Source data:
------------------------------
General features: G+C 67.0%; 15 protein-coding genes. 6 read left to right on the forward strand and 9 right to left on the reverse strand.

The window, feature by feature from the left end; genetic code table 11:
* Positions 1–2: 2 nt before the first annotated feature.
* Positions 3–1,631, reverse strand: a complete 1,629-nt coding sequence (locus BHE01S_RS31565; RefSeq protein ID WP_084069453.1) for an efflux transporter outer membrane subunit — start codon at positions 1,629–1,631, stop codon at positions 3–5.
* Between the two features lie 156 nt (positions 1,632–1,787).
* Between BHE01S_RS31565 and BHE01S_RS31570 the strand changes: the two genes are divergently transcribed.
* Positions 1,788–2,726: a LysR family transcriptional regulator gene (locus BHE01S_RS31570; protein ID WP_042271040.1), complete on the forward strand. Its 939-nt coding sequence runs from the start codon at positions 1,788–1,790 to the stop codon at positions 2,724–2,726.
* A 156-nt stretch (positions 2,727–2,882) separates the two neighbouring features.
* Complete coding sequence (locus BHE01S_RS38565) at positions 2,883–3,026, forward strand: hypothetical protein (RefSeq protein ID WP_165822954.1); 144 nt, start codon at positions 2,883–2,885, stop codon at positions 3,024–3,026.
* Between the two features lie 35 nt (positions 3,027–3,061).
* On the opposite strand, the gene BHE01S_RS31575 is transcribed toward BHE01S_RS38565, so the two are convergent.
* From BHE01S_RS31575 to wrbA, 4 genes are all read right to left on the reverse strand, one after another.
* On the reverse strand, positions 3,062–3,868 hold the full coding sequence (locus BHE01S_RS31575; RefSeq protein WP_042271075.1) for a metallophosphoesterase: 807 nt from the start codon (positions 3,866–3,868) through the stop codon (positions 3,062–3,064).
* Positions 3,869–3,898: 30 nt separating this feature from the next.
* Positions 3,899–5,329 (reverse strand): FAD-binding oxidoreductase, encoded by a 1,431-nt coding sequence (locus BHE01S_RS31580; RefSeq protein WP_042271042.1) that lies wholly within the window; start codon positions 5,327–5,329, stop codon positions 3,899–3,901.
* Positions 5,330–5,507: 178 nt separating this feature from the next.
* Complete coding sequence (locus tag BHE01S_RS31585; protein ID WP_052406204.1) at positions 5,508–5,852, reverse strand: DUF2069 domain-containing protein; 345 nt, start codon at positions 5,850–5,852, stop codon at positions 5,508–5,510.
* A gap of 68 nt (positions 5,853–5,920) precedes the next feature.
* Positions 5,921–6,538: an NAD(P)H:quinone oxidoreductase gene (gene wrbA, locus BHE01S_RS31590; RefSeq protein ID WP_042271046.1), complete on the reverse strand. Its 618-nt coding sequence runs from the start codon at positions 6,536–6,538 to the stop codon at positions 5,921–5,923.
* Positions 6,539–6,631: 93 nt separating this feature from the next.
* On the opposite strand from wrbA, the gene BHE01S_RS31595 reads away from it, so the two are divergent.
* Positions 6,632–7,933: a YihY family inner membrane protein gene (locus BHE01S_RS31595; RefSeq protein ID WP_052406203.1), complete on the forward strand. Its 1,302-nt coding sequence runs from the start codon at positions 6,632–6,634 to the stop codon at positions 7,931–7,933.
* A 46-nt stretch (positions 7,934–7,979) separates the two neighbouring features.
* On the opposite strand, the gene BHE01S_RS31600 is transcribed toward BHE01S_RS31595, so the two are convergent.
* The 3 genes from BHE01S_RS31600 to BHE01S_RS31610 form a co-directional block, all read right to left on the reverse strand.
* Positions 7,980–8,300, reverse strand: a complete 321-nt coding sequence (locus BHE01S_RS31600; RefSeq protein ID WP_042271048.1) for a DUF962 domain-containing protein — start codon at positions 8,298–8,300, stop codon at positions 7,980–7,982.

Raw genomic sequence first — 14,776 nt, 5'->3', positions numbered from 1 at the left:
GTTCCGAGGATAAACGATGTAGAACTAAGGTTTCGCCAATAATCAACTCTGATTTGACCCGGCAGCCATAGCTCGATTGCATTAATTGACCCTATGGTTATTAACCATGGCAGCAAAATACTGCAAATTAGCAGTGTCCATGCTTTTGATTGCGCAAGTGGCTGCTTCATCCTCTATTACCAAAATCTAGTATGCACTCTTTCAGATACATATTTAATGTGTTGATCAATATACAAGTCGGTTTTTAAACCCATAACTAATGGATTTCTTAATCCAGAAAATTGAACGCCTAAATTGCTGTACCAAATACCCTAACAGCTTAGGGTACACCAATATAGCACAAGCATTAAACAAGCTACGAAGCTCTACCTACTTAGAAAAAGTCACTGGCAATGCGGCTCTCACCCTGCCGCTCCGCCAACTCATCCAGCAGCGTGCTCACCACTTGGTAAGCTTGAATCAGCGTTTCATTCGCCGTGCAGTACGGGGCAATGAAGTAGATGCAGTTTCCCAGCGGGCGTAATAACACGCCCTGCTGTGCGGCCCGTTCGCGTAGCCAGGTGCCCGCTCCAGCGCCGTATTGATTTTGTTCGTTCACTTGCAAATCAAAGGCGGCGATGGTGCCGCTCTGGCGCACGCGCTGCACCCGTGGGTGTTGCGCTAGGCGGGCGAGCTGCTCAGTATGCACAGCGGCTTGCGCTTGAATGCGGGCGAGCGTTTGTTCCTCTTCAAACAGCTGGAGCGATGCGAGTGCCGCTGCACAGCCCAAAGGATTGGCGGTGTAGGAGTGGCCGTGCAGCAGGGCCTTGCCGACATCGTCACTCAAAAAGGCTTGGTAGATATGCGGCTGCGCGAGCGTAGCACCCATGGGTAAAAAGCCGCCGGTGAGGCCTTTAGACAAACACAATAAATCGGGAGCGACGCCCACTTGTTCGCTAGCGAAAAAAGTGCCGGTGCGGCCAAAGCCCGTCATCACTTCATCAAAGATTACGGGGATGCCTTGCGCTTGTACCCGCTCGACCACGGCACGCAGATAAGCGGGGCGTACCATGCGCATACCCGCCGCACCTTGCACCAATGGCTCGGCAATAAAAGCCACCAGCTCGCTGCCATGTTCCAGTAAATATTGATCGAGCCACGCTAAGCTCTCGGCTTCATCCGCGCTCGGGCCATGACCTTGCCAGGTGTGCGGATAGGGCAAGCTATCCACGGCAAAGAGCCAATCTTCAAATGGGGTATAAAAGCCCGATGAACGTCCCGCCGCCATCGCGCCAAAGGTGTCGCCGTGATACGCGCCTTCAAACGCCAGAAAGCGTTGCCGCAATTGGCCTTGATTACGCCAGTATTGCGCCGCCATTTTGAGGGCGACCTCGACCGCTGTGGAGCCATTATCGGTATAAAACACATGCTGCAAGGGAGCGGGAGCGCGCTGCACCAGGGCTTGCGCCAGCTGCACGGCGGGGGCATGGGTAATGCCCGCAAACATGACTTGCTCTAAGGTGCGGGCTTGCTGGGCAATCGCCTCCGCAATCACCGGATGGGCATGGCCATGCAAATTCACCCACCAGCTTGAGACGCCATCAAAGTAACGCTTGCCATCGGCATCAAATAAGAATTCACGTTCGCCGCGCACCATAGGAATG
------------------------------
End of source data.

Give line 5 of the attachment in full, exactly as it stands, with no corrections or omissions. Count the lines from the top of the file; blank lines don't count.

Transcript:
* Between the two features lie 156 nt (positions 1,632–1,787).